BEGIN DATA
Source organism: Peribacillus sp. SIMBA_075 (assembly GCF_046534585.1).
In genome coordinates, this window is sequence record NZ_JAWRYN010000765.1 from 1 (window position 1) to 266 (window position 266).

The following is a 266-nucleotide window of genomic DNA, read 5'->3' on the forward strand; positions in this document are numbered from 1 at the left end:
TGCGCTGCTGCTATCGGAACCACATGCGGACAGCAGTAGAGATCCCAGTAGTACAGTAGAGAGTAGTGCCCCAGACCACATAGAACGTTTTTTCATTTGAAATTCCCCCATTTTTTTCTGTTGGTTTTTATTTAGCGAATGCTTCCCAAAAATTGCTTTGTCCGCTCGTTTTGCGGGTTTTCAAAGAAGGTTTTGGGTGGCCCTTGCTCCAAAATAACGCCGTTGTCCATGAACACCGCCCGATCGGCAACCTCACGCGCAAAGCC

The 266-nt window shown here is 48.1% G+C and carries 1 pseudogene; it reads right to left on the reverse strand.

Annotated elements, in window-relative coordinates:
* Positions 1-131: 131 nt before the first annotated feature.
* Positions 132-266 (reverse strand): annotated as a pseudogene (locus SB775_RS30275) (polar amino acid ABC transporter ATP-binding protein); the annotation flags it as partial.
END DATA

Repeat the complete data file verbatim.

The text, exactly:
Source organism: Peribacillus sp. SIMBA_075 (assembly GCF_046534585.1).
In genome coordinates, this window is sequence record NZ_JAWRYN010000765.1 from 1 (window position 1) to 266 (window position 266).

The following is a 266-nucleotide window of genomic DNA, read 5'->3' on the forward strand; positions in this document are numbered from 1 at the left end:
TGCGCTGCTGCTATCGGAACCACATGCGGACAGCAGTAGAGATCCCAGTAGTACAGTAGAGAGTAGTGCCCCAGACCACATAGAACGTTTTTTCATTTGAAATTCCCCCATTTTTTTCTGTTGGTTTTTATTTAGCGAATGCTTCCCAAAAATTGCTTTGTCCGCTCGTTTTGCGGGTTTTCAAAGAAGGTTTTGGGTGGCCCTTGCTCCAAAATAACGCCGTTGTCCATGAACACCGCCCGATCGGCAACCTCACGCGCAAAGCC

The 266-nt window shown here is 48.1% G+C and carries 1 pseudogene; it reads right to left on the reverse strand.

Annotated elements, in window-relative coordinates:
* Positions 1-131: 131 nt before the first annotated feature.
* Positions 132-266 (reverse strand): annotated as a pseudogene (locus SB775_RS30275) (polar amino acid ABC transporter ATP-binding protein); the annotation flags it as partial.